Patriots

Jacob Hollister 'proud and happy' to be part of Patriots 53-man roster

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Jacob Hollister 'proud and happy' to be part of Patriots 53-man roster

Jacob Hollister proved he wasn’t a one-hit wonder, at least not in this summer. The undrafted rookie tight end burst onto the scene with a 116-yard receiving night in the preseason opener versus Jacksonville, but followed it up by continuing to make plays in training camp, joint practices and one more time, in the preseason finale Thursday against the Giants. That’s why he never got that phone call or tap on the shoulder yesterday when the Patriots cut their roster to 53 men.

“It was just craziness,” said Hollister, recalling the day. “Really excited. Worked my butt off with my teammates and it’s such a blessing to be a part of this organization. I’m really proud and happy.”

Hollister didn’t know what to expect yesterday. It was just wait and see and hope and pray.

“Pretty much don’t want to get news, I guess,” said the Oregon native. “This was my first time, my first go around. I was just kind of waiting around. You go into meetings and if you don’t get called…I was happy not to get some news.”

Hollister’s twin brother, Cody, wasn’t as lucky, at least not on the initial cut down day. A wideout who battled a shoulder injury for a couple weeks to start camp, Cody made a late run at a spot, and maybe did enough to impress the Pats coaching staff to want to continue working with him (i.e. practice squad). Jacob may have hinted at such a move when I asked him if making the team was bittersweet considering what happened to his brother.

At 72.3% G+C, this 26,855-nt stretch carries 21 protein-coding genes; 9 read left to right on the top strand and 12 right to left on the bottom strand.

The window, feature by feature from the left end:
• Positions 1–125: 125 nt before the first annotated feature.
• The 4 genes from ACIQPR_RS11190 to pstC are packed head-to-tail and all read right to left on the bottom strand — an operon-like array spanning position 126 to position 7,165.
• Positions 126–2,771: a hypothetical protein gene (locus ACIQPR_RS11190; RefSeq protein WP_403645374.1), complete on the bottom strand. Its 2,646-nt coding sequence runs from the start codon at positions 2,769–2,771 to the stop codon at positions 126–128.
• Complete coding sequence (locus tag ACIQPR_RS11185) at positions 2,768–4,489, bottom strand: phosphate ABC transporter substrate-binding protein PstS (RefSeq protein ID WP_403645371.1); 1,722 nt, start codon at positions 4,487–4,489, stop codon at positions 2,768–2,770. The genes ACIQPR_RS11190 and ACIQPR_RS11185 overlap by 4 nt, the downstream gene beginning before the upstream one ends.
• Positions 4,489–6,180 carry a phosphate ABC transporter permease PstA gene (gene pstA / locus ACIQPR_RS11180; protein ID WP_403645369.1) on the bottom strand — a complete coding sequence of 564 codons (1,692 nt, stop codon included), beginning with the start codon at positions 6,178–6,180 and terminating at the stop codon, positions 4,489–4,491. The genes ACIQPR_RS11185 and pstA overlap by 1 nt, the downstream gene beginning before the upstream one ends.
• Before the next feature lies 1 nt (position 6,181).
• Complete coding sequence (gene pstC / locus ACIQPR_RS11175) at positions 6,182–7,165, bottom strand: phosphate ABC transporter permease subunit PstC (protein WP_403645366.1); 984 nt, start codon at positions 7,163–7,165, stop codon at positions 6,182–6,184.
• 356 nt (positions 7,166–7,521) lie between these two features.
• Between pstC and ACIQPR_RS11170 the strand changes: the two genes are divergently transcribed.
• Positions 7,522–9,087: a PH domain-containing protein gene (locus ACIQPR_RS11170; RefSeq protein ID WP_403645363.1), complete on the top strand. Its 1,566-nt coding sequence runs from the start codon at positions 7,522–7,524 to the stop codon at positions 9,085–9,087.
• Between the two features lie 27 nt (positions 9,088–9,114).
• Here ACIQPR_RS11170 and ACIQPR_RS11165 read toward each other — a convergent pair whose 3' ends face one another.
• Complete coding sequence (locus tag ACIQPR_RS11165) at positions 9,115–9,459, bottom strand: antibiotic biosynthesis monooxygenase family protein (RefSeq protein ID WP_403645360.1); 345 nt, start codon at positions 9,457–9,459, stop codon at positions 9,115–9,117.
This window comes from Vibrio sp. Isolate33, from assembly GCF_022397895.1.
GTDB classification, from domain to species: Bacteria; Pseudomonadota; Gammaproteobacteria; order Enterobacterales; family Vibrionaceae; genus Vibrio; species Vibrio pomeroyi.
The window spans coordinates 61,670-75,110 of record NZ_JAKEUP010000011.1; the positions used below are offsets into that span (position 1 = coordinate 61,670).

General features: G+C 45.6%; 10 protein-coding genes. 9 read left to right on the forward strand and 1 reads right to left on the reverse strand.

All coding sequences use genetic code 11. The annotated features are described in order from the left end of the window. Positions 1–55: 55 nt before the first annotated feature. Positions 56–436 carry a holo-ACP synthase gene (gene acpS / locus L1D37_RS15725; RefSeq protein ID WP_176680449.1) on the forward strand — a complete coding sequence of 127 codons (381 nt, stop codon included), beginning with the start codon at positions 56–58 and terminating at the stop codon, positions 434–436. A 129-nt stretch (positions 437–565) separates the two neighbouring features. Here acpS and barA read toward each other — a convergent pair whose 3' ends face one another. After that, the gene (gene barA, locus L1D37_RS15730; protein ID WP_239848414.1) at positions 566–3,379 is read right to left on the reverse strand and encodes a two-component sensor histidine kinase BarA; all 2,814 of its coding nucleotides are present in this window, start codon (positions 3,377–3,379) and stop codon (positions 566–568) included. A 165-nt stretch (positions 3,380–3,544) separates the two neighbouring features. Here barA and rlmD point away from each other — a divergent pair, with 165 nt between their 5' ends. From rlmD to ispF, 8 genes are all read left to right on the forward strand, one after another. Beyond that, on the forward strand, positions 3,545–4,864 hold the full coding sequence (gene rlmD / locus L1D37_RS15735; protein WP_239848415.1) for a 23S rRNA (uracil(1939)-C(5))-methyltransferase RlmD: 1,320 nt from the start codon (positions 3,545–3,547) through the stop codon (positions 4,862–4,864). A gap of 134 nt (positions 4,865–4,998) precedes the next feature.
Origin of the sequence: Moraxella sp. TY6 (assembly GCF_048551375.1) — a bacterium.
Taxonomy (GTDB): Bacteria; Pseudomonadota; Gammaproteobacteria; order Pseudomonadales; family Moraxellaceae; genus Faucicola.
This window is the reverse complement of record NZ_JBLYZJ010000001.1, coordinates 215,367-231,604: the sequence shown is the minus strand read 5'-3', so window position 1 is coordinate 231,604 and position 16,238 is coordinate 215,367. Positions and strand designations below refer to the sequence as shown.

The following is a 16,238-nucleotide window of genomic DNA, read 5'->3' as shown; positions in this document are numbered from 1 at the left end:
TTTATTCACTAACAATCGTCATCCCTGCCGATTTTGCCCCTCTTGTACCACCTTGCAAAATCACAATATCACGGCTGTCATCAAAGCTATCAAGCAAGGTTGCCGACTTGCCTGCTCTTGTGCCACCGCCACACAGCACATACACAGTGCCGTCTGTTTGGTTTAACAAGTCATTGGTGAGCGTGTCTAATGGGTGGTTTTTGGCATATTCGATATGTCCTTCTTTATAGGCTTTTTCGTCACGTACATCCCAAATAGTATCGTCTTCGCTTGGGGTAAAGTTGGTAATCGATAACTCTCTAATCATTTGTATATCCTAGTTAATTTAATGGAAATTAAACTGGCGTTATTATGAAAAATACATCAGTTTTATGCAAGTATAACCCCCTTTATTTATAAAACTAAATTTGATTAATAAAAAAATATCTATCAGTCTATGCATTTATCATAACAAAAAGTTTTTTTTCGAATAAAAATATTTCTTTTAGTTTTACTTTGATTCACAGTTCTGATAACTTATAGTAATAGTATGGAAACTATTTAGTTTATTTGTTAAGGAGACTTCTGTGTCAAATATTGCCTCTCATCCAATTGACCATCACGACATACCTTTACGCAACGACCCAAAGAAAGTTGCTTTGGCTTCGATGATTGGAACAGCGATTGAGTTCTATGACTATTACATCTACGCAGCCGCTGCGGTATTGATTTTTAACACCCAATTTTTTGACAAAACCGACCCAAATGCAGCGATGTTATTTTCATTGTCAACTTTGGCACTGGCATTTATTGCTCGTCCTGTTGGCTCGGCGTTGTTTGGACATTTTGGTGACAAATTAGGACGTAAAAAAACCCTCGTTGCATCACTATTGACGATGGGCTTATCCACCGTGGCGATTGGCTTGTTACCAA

“A little bit but we both came into knowing that that’s part of it and that this is a business at the end of the day,” said Jacob, continuing, “but we’ll find out here in a little bit what’s going to be official for him. But he’s really happy for me and I'm really happy for him and we’ll just move on and see what happens today.”

What happens from here could be out of either Hollister’s hands, depending on injuries or other players that may become available in the coming days and weeks. But one thing is certain to Jacob: if he does what’s expected, Belichick doesn’t care where or how you were acquired. Proof is once again in the pudding, with four undrafted players making the roster.

“I feel like definitely have known it’s not how you get here, it’s what you do when you’re here,” said Hollister, a Wyoming product. “That’s something coach Belichick made clear the first day we got here and I knew that if I put the work in, and I put what i needed to on film, and got the guys to trust me and everything like that then I’d have a good chance.”

One he made the most of.

Julio Jones presents Johnson Bademosi opportunity to prove he's not niche player

Julio Jones presents Johnson Bademosi opportunity to prove he's not niche player

None of us thought Johnson Bademosi would be starting this past Sunday at MetLife Stadium against the Jets because -- well -- that’s not what we perceive the 27-year-old to be. He’s a special teamer. It’s how he’s made his mark in the NFL dating back to 2012 with Cleveland. So why would that change in mid-October for a team he’s only been with for six weeks? Because Bademosi is -- and has always been -- intent on proving he’s more than a niche player.